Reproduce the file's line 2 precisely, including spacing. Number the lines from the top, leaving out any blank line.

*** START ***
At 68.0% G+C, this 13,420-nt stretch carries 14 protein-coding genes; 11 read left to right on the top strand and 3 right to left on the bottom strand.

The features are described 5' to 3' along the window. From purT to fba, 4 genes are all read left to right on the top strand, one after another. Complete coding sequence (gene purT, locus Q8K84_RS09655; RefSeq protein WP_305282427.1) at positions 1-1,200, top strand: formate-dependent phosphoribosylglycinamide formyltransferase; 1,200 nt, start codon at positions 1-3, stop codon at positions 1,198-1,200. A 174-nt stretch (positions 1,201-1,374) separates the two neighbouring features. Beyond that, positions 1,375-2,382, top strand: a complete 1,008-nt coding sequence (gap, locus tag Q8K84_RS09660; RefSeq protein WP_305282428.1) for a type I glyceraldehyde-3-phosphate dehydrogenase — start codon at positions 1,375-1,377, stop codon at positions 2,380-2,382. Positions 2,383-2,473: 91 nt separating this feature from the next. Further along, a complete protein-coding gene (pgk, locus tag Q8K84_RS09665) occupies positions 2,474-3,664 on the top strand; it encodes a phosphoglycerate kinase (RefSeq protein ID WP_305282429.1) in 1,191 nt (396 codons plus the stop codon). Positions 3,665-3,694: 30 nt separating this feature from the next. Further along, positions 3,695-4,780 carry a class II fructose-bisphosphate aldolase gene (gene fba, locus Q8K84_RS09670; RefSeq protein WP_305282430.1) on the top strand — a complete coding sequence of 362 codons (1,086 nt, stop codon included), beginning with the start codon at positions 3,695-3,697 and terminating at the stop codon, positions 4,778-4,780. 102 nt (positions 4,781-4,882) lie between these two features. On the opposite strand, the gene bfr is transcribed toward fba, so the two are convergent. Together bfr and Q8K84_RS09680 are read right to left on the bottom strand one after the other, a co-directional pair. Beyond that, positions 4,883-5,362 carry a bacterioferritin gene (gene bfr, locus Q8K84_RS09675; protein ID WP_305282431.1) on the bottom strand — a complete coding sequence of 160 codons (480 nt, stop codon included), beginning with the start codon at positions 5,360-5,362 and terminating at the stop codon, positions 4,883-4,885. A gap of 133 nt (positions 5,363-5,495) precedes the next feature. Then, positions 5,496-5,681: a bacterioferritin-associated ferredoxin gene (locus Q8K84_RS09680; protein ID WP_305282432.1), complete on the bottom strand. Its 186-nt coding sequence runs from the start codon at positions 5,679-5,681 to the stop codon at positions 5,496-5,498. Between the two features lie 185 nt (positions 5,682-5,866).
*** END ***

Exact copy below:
The features are described 5' to 3' along the window. From purT to fba, 4 genes are all read left to right on the top strand, one after another. Complete coding sequence (gene purT, locus Q8K84_RS09655; RefSeq protein WP_305282427.1) at positions 1-1,200, top strand: formate-dependent phosphoribosylglycinamide formyltransferase; 1,200 nt, start codon at positions 1-3, stop codon at positions 1,198-1,200. A 174-nt stretch (positions 1,201-1,374) separates the two neighbouring features. Beyond that, positions 1,375-2,382, top strand: a complete 1,008-nt coding sequence (gap, locus tag Q8K84_RS09660; RefSeq protein WP_305282428.1) for a type I glyceraldehyde-3-phosphate dehydrogenase — start codon at positions 1,375-1,377, stop codon at positions 2,380-2,382. Positions 2,383-2,473: 91 nt separating this feature from the next. Further along, a complete protein-coding gene (pgk, locus tag Q8K84_RS09665) occupies positions 2,474-3,664 on the top strand; it encodes a phosphoglycerate kinase (RefSeq protein ID WP_305282429.1) in 1,191 nt (396 codons plus the stop codon). Positions 3,665-3,694: 30 nt separating this feature from the next. Further along, positions 3,695-4,780 carry a class II fructose-bisphosphate aldolase gene (gene fba, locus Q8K84_RS09670; RefSeq protein WP_305282430.1) on the top strand — a complete coding sequence of 362 codons (1,086 nt, stop codon included), beginning with the start codon at positions 3,695-3,697 and terminating at the stop codon, positions 4,778-4,780. 102 nt (positions 4,781-4,882) lie between these two features. On the opposite strand, the gene bfr is transcribed toward fba, so the two are convergent. Together bfr and Q8K84_RS09680 are read right to left on the bottom strand one after the other, a co-directional pair. Beyond that, positions 4,883-5,362 carry a bacterioferritin gene (gene bfr, locus Q8K84_RS09675; protein ID WP_305282431.1) on the bottom strand — a complete coding sequence of 160 codons (480 nt, stop codon included), beginning with the start codon at positions 5,360-5,362 and terminating at the stop codon, positions 4,883-4,885. A gap of 133 nt (positions 5,363-5,495) precedes the next feature. Then, positions 5,496-5,681: a bacterioferritin-associated ferredoxin gene (locus Q8K84_RS09680; protein ID WP_305282432.1), complete on the bottom strand. Its 186-nt coding sequence runs from the start codon at positions 5,679-5,681 to the stop codon at positions 5,496-5,498. Between the two features lie 185 nt (positions 5,682-5,866).